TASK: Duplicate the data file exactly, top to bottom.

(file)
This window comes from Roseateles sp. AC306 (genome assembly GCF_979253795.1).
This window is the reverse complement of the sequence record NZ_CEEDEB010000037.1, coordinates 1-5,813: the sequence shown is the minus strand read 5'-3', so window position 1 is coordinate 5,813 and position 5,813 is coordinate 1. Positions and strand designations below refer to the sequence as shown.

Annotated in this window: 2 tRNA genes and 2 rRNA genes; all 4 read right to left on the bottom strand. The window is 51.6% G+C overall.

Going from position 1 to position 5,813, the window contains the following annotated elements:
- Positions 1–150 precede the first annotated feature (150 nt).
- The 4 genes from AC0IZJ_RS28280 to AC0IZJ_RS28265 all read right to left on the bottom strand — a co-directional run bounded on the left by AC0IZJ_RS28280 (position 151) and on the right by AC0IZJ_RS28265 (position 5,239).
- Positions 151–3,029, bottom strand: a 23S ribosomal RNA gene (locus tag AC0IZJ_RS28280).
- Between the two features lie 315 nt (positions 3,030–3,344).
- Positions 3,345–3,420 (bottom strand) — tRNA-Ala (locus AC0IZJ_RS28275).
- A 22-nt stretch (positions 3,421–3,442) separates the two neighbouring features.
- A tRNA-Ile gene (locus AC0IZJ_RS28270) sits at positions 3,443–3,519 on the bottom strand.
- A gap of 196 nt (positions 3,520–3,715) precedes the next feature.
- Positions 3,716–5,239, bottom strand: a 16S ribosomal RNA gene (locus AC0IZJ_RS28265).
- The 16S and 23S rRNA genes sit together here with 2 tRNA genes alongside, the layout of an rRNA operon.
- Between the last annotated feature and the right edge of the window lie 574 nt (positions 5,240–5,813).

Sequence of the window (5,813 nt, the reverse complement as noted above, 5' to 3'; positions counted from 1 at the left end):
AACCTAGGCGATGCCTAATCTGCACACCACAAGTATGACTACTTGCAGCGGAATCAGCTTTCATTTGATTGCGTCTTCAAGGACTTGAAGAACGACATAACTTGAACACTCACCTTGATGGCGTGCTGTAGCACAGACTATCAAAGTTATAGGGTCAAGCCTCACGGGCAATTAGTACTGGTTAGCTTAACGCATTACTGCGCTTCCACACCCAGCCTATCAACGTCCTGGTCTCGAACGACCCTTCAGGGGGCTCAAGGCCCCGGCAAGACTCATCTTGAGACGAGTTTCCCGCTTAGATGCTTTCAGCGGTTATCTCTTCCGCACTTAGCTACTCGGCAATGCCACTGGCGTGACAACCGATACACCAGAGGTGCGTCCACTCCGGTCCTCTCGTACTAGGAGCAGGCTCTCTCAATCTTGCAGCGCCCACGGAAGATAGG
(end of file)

This window comes from Roseateles sp. AC306 (genome assembly GCF_979253795.1).
This window is the reverse complement of the sequence record NZ_CEEDEB010000037.1, coordinates 1-5,813: the sequence shown is the minus strand read 5'-3', so window position 1 is coordinate 5,813 and position 5,813 is coordinate 1. Positions and strand designations below refer to the sequence as shown.

Annotated in this window: 2 tRNA genes and 2 rRNA genes; all 4 read right to left on the bottom strand. The window is 51.6% G+C overall.

Going from position 1 to position 5,813, the window contains the following annotated elements:
- Positions 1–150 precede the first annotated feature (150 nt).
- The 4 genes from AC0IZJ_RS28280 to AC0IZJ_RS28265 all read right to left on the bottom strand — a co-directional run bounded on the left by AC0IZJ_RS28280 (position 151) and on the right by AC0IZJ_RS28265 (position 5,239).
- Positions 151–3,029, bottom strand: a 23S ribosomal RNA gene (locus tag AC0IZJ_RS28280).
- Between the two features lie 315 nt (positions 3,030–3,344).
- Positions 3,345–3,420 (bottom strand) — tRNA-Ala (locus AC0IZJ_RS28275).
- A 22-nt stretch (positions 3,421–3,442) separates the two neighbouring features.
- A tRNA-Ile gene (locus AC0IZJ_RS28270) sits at positions 3,443–3,519 on the bottom strand.
- A gap of 196 nt (positions 3,520–3,715) precedes the next feature.
- Positions 3,716–5,239, bottom strand: a 16S ribosomal RNA gene (locus AC0IZJ_RS28265).
- The 16S and 23S rRNA genes sit together here with 2 tRNA genes alongside, the layout of an rRNA operon.
- Between the last annotated feature and the right edge of the window lie 574 nt (positions 5,240–5,813).

Sequence of the window (5,813 nt, the reverse complement as noted above, 5' to 3'; positions counted from 1 at the left end):
AACCTAGGCGATGCCTAATCTGCACACCACAAGTATGACTACTTGCAGCGGAATCAGCTTTCATTTGATTGCGTCTTCAAGGACTTGAAGAACGACATAACTTGAACACTCACCTTGATGGCGTGCTGTAGCACAGACTATCAAAGTTATAGGGTCAAGCCTCACGGGCAATTAGTACTGGTTAGCTTAACGCATTACTGCGCTTCCACACCCAGCCTATCAACGTCCTGGTCTCGAACGACCCTTCAGGGGGCTCAAGGCCCCGGCAAGACTCATCTTGAGACGAGTTTCCCGCTTAGATGCTTTCAGCGGTTATCTCTTCCGCACTTAGCTACTCGGCAATGCCACTGGCGTGACAACCGATACACCAGAGGTGCGTCCACTCCGGTCCTCTCGTACTAGGAGCAGGCTCTCTCAATCTTGCAGCGCCCACGGAAGATAGG